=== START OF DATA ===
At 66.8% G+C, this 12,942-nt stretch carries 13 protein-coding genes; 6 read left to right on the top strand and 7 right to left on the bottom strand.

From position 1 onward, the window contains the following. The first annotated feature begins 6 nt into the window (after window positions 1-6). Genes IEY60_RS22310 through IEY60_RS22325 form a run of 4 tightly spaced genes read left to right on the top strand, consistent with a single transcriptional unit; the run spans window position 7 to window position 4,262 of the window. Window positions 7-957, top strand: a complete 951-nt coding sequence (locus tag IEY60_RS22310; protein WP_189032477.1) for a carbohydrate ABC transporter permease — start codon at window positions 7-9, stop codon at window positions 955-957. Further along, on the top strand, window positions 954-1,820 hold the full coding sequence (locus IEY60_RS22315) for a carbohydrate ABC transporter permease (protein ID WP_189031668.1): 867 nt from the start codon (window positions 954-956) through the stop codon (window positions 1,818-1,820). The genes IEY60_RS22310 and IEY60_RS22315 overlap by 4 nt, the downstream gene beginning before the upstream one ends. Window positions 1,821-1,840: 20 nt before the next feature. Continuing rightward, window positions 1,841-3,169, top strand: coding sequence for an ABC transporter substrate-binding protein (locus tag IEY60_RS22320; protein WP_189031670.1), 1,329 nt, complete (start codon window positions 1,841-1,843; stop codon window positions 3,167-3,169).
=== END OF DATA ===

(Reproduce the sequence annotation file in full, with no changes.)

At 66.8% G+C, this 12,942-nt stretch carries 13 protein-coding genes; 6 read left to right on the top strand and 7 right to left on the bottom strand.

From position 1 onward, the window contains the following. The first annotated feature begins 6 nt into the window (after window positions 1-6). Genes IEY60_RS22310 through IEY60_RS22325 form a run of 4 tightly spaced genes read left to right on the top strand, consistent with a single transcriptional unit; the run spans window position 7 to window position 4,262 of the window. Window positions 7-957, top strand: a complete 951-nt coding sequence (locus tag IEY60_RS22310; protein WP_189032477.1) for a carbohydrate ABC transporter permease — start codon at window positions 7-9, stop codon at window positions 955-957. Further along, on the top strand, window positions 954-1,820 hold the full coding sequence (locus IEY60_RS22315) for a carbohydrate ABC transporter permease (protein ID WP_189031668.1): 867 nt from the start codon (window positions 954-956) through the stop codon (window positions 1,818-1,820). The genes IEY60_RS22310 and IEY60_RS22315 overlap by 4 nt, the downstream gene beginning before the upstream one ends. Window positions 1,821-1,840: 20 nt before the next feature. Continuing rightward, window positions 1,841-3,169, top strand: coding sequence for an ABC transporter substrate-binding protein (locus tag IEY60_RS22320; protein WP_189031670.1), 1,329 nt, complete (start codon window positions 1,841-1,843; stop codon window positions 3,167-3,169).